Selective Breeding to Support the Long-Term Persistence of Coral Reefs

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Crawford Drury, Carlo Caruso, Kate Quigley


The decline of coral reefs has prompted an emergent field of research on the potential for various biological interventions focused on increasing stress tolerance in corals. Among these is selective breeding, the selection and reproductive crossing of parental stock based on a trait of interest with the goal of enhancing the frequency or intensity of the trait in subsequent generations. Selective breeding has been successfully applied to commercially and ecologically important species to mitigate the negative effects of climate change, including marine invertebrates and more recently, corals. Here, we review the process of selective breeding and detail 4 case studies that have documented the increase of thermal tolerance in selectively bred corals across various life history stages and temperature stressors. These outcomes are supported by a substantial body of literature demonstrating the heritability of thermal tolerance across organisms, including genome wide association studies and family-specific responses to heat stress in larvae. We also highlight some of the major knowledge gaps around selective breeding, including the magnitude of possible phenotypic tradeoffs and the potential for unintended negative genetic consequences, and discuss how these risks can be mitigated. We conclude by suggesting conservation approaches that can benefit from the integration of selective breeding. Current evidence suggests that selective breeding may be a viable option for supporting the persistence of coral reefs while climate action develops.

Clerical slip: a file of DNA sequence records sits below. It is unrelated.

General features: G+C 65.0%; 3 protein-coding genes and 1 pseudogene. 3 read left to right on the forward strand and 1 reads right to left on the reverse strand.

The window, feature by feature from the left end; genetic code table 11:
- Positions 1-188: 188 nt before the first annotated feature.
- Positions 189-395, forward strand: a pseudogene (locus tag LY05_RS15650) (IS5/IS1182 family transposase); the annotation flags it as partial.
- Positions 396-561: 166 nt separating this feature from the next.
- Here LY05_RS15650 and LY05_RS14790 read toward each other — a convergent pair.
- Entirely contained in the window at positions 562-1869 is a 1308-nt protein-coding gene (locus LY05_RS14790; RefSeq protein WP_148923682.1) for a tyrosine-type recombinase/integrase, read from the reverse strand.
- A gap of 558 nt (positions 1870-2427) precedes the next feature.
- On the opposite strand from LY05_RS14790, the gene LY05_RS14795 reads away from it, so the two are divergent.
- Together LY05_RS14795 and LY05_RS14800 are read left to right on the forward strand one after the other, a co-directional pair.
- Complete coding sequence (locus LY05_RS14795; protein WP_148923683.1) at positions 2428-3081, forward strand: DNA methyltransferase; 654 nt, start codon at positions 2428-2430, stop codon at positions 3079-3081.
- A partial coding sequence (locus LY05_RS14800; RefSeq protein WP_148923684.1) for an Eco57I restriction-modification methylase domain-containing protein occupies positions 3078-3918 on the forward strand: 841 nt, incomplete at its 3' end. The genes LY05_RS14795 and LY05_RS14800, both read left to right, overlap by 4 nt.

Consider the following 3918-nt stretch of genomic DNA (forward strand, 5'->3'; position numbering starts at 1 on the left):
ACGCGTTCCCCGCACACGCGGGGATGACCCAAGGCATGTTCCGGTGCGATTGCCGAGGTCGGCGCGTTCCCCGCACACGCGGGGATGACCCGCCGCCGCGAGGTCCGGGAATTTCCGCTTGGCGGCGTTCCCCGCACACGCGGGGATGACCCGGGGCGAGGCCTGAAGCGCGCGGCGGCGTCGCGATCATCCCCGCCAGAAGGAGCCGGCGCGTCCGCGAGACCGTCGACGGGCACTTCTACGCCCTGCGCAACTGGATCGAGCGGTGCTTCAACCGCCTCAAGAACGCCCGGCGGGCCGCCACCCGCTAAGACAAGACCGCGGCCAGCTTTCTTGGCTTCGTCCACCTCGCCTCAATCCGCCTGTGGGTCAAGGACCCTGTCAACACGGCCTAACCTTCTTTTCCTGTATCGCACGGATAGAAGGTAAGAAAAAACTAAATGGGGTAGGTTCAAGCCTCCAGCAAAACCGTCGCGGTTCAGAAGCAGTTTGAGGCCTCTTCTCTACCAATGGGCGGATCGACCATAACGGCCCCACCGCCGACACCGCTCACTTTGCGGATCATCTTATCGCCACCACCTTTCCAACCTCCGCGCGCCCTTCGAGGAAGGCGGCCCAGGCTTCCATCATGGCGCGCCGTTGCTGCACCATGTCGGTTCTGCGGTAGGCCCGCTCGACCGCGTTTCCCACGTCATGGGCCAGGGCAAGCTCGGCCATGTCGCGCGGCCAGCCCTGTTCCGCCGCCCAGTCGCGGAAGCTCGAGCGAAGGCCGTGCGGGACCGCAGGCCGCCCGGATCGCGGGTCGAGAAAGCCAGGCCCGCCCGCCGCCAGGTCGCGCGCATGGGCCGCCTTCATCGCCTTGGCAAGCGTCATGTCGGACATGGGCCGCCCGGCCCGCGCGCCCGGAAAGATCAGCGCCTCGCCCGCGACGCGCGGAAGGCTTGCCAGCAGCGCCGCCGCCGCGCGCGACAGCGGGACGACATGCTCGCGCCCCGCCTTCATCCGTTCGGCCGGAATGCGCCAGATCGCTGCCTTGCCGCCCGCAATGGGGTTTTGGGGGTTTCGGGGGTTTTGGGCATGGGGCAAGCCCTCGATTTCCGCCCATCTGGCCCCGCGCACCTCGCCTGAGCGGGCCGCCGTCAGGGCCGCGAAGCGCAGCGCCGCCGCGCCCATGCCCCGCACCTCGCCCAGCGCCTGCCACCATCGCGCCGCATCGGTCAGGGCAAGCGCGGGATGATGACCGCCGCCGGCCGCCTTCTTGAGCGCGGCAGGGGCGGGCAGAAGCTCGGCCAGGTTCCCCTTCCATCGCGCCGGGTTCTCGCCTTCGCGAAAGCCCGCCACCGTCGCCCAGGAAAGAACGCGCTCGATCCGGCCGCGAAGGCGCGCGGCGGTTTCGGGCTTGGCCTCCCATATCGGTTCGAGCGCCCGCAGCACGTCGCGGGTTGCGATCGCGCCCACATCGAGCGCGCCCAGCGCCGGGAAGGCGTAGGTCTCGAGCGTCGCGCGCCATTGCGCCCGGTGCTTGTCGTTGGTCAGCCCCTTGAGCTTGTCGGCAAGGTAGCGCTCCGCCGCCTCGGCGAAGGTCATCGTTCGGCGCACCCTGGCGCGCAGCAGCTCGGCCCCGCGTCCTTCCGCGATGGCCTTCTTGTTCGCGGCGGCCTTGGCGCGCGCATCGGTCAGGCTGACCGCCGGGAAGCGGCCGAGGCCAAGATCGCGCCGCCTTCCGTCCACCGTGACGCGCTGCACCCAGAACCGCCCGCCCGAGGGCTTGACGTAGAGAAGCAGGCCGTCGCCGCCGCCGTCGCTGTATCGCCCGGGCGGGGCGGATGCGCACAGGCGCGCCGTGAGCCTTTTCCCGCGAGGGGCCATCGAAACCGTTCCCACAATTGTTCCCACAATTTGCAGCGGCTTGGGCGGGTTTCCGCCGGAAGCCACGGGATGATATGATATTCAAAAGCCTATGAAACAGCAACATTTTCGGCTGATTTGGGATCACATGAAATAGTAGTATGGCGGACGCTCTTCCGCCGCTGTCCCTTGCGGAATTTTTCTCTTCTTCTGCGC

Ecology and Evolutionary Biology, Life Sciences, Marine Biology, Other Ecology and Evolutionary Biology


climate change, Coral Bleaching, coral reef, Selective Breeding


Published: 2021-10-14 05:53


CC-By Attribution-ShareAlike 4.0 International

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